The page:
From such positions, Manquillo often looked to send a long ball down the channel. Here too, playing down the right was beneficial, since Callum Wilson was on that side and would chase such long balls. The Spanish full-back sent six long balls forward in this match – the most of any Newcastle defender and third-most in the team – finding a teammate with three of them.
Another advantage of playing long balls into Everton’s left channel was that Digne, their left-back, often went far forward in attack (as discussed previously), so he could be out of position in many cases, leaving a hole for Wilson to run into. The ex-Bournemouth striker was the target of 78 passes – at least 18 more than any other player on the pitch – and he received 40 of them successfully.
Newcastle’s set-piece threat
Everton under Ancelotti this season have famously been defending strictly zonally from set-pieces, reducing their goals conceded from such situations to 21% from last season’s 27%. However, their system does have its own flaws.
Newcastle’s clear target from dead-ball situations was Callum Wilson, who contested 11 aerial duels in this match – more than any other player on the pitch. While the specifics of Everton’s zonal marking were a lot more complicated, they had three players at the near post, four in the centre and two at far post.
Wilson looked to attack the gap between the centre and near post, which was a bit of a grey area and could cause confusion in the Everton ranks. In the example above, you can see that Wilson’s jump is in between Richarlison, Coleman (who were stationed in the near post region) and Calvert-Lewin (who was placed in the central area). Thus, he gets a free header.
Newcastle’s opener came in this exact manner. Wilson got in between these three players once again (albeit further away from goal), and this time, he was able to guide it home for a change.
That was 1-0 to Newcastle, and below, we’ll see how they made it 2-0.
Newcastle’s defensive shape (and late counter-attacking threat)
Lastly, let’s take a look at how Newcastle defended.
Newcastle did revert to a 4-3-1-2 when defending in their own half, particularly after the half-hour mark in the first half when they realised that their initial pressing system was massively flawed. While their defending was not particularly resolute, they did come away with a clean sheet at the end of the day, and that is all that matters.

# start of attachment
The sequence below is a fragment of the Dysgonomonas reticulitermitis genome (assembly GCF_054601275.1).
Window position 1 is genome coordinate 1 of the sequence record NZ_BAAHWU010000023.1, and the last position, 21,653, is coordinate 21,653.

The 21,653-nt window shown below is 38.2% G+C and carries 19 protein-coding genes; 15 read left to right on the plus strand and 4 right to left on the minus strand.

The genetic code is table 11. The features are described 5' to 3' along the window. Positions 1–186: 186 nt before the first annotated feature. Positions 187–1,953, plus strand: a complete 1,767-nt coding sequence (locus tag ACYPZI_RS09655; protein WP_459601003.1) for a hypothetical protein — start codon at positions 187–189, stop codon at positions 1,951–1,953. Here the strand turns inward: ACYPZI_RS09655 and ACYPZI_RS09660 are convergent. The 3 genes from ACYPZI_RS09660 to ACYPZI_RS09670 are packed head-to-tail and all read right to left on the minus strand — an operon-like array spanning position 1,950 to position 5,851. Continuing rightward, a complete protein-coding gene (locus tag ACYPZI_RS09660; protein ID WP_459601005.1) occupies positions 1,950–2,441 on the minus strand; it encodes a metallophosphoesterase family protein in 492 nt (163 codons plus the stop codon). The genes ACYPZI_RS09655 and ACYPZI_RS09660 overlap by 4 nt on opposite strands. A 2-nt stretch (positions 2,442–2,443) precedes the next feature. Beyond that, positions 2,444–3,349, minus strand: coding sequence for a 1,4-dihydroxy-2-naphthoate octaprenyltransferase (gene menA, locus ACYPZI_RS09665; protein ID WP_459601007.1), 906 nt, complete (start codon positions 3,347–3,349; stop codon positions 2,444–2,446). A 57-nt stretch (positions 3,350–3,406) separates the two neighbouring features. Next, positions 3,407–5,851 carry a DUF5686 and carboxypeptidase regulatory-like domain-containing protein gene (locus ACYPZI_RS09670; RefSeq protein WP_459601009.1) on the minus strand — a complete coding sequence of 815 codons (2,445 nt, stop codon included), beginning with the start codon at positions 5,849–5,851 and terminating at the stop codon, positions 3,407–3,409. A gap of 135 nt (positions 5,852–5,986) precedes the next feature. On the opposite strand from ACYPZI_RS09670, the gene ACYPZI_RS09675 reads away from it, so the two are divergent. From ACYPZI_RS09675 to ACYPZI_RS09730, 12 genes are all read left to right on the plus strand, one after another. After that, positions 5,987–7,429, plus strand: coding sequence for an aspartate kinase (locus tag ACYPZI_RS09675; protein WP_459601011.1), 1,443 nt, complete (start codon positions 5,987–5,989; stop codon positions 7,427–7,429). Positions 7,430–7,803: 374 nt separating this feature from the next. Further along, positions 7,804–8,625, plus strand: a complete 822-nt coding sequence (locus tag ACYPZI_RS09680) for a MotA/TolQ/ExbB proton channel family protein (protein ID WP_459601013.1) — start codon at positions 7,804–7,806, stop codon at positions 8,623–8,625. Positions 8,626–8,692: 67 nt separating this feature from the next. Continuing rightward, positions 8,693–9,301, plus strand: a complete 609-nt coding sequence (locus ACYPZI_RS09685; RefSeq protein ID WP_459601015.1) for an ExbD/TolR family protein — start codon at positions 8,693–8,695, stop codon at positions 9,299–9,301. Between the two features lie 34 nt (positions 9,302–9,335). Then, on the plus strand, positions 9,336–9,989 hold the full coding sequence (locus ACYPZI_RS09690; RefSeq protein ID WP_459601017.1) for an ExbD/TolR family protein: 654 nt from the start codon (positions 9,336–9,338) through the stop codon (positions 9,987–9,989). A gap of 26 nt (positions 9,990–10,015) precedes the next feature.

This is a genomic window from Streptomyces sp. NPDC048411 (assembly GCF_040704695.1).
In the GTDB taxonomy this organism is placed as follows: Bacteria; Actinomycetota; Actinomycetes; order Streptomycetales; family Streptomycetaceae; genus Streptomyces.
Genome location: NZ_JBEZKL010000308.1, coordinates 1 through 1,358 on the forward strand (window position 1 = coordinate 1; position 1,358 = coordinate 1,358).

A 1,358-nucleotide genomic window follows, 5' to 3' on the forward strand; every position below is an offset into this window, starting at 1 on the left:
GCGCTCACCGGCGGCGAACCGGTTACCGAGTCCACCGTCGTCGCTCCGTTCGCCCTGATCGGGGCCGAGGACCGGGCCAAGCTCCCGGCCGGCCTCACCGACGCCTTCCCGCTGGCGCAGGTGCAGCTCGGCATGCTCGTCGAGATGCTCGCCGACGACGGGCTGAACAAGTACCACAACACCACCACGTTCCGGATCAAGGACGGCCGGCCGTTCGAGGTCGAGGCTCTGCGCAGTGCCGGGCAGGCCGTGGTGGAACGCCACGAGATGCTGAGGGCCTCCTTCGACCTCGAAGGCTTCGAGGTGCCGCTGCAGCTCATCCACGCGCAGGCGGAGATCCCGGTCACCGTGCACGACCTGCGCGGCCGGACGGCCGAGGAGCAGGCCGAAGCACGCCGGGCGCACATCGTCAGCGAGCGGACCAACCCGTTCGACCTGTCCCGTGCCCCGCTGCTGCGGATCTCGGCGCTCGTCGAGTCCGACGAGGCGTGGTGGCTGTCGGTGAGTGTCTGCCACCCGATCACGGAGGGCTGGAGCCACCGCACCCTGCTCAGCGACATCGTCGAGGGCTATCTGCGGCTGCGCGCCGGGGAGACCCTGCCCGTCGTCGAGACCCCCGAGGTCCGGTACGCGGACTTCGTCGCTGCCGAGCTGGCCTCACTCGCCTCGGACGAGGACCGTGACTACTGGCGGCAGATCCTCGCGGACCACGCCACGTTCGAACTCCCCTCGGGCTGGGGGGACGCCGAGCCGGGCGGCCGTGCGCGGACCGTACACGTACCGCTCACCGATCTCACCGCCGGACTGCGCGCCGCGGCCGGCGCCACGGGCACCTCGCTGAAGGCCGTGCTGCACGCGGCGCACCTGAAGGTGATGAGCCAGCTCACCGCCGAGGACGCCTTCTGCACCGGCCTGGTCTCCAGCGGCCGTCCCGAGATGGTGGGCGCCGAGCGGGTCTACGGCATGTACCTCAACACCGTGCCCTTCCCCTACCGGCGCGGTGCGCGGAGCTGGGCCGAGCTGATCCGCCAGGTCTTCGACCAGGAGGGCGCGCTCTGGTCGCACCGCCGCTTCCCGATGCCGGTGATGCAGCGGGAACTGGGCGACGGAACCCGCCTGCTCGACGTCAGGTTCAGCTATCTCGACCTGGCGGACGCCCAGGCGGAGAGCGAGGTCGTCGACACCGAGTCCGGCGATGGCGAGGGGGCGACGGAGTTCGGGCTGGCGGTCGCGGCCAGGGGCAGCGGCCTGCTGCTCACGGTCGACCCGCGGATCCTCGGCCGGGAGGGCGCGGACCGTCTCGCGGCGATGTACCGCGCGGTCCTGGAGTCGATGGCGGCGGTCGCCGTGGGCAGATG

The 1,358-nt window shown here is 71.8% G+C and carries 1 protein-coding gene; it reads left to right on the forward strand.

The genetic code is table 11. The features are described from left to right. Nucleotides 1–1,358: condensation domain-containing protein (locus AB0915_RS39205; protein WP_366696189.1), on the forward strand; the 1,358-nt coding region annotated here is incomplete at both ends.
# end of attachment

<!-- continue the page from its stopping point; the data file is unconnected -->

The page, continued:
After scoring (and with Allan Saint-Maximin replacing Ryan Fraser), Newcastle switched to the old faithful 4-4-2 in defence, as the substitute dropped into the midfield line. Almirón, meanwhile, joined Wilson up top.
Saint-Maximin’s inclusion also meant that Newcastle had a great counterattacking outlet late on, particularly with Everton throwing everything they had in search of a winner. He was pivotal in their second, as he outpaced an opponent to reach a loose ball in stoppage-time, which set off the counter-attack leading to the goal.
He then sent Lewis on his way up the left flank, with Wilson joining the fun on the far side.
Lewis played a first-time ball across to Wilson, leaving the Coventry City academy graduate alone against the keeper. He did what he does best, and Newcastle sealed a crucial win in the context of their season, and perhaps even future.
Considering the events of the last two months, it feels a bit shocking to say this, but Steve Bruce, Graeme Jones and the rest of the coaching staff got all their decisions right. While their initial tactics (particularly in terms of pressing) were seemingly disastrous, they rectified them very well in the second half, and their set-piece decisions looked good too.
There is no doubt that Everton did have a role to play in their own defeat through their poor performance, but for once, credit must also go to Newcastle. The return of Saint-Maximin is another massive boost for the Magpies, and things are certainly starting to look not-so-gloomy on Tyneside.